The following from BCA Research emphasizes a few assertions we've been making lately:
1. That currencies are not always all about interest rates.
2. That value stocks presently offer more appeal than growth.
3. That overseas markets have potentially more to offer relative to the US.
4. That, as we've been pointing out in client meetings, mid-term election years can be tough on US equities.
"The key driver of equity markets is profits in the short run, with valuation starting to matter over the longer run. This in turn becomes the key driver of cross-border equity flows. These flows help dictate currency movements. For much of the previous decade, US profits did much better than overseas earnings. For this reason, the US equity market outperformed, pulling the dollar up, as foreign equity purchases accelerated.
The post-pandemic era has seen inflation rising across the world, changing the paradigm for US profits. High inflation, and consequently, higher bond yields, have been synonymous with an underperformance of US profits. Banks profit from higher rates, as they benefit from rising net interest margins. Materials, energy, and industrial stocks, benefit from higher inflation via rising commodity prices that boost their pricing power. In a nutshell, rising inflation tends to be better for value stocks and cyclicals, sectors that are underrepresented in the US. This means portfolio flows into US equities, one of the key drivers of the capital account surplus, could be on the cusp of a substantial reversal.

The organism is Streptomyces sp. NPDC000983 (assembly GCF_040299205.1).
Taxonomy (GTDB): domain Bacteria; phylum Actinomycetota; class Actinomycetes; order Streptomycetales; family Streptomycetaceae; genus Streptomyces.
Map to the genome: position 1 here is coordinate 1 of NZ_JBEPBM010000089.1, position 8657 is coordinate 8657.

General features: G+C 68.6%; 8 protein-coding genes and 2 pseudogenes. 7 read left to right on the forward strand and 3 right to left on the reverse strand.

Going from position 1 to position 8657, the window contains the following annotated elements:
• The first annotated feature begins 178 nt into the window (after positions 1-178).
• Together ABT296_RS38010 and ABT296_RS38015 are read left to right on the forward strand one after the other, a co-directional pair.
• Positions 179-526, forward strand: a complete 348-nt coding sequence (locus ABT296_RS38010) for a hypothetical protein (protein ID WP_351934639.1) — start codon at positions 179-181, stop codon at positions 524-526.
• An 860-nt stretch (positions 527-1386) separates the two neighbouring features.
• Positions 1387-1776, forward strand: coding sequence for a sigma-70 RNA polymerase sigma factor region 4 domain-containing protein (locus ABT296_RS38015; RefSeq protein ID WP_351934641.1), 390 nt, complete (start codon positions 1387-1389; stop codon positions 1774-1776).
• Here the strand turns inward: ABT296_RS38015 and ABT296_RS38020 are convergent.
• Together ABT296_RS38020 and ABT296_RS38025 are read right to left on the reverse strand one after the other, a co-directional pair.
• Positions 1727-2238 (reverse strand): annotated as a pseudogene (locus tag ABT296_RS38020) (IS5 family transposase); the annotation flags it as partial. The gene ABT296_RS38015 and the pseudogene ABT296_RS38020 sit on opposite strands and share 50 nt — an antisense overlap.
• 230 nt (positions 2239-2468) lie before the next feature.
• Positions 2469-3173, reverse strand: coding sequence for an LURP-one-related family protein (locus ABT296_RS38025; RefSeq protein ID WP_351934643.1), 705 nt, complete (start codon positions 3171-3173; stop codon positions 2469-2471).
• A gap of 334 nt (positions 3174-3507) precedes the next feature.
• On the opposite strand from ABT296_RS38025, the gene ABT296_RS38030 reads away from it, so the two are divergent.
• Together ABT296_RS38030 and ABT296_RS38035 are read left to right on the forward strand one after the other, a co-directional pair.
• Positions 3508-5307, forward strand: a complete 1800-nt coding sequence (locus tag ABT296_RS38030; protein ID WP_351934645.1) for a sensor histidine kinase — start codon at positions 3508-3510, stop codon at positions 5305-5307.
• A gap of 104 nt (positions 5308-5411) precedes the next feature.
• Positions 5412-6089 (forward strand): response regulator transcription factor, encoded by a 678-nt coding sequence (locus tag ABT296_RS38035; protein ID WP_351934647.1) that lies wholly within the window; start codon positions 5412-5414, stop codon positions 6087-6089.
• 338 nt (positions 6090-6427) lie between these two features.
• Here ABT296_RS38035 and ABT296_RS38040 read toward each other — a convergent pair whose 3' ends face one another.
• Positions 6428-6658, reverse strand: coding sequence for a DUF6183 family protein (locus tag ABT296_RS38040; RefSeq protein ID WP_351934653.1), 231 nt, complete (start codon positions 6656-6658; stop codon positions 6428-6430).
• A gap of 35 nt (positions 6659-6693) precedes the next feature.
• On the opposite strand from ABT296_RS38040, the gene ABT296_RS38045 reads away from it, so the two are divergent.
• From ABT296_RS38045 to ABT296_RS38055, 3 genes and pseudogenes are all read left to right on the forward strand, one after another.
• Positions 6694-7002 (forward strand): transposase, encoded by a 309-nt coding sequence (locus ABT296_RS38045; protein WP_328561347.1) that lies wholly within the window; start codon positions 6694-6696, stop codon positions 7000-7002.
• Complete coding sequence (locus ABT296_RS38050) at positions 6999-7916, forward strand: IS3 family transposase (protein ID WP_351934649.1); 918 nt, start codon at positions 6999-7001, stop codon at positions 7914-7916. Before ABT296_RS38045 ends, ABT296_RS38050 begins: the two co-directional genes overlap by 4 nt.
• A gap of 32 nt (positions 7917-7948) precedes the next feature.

The key point is that the US equity market has been the darling of the last decade, and leadership is at risk from higher rates, via a reset in both relative valuation and relative profits. So, while the US market could perform well in 2022, higher rates could undermine its relative performance to overseas bourses. This will curtail equity portfolio inflows, as capital tends to gravitate to markets with higher expected returns.
Here's Didier Sornette, in his enlightening book Why Stock Markets Crash: emphasis mine...
"...the underlying cause of the crash will be found in the preceding months and years, in the progressively increasing build-up of market cooperativity, or effective interactions between investors, often translated into accelerating ascent of the market price (the bubble).
According to this “critical” point of view, the specific manner by which prices collapsed is not the most important problem: a crash occurs because the market has entered an unstable phase and any small disturbance or process may have triggered the instability."
"The collapse is fundamentally due to the unstable position; the instantaneous cause of the collapse is secondary."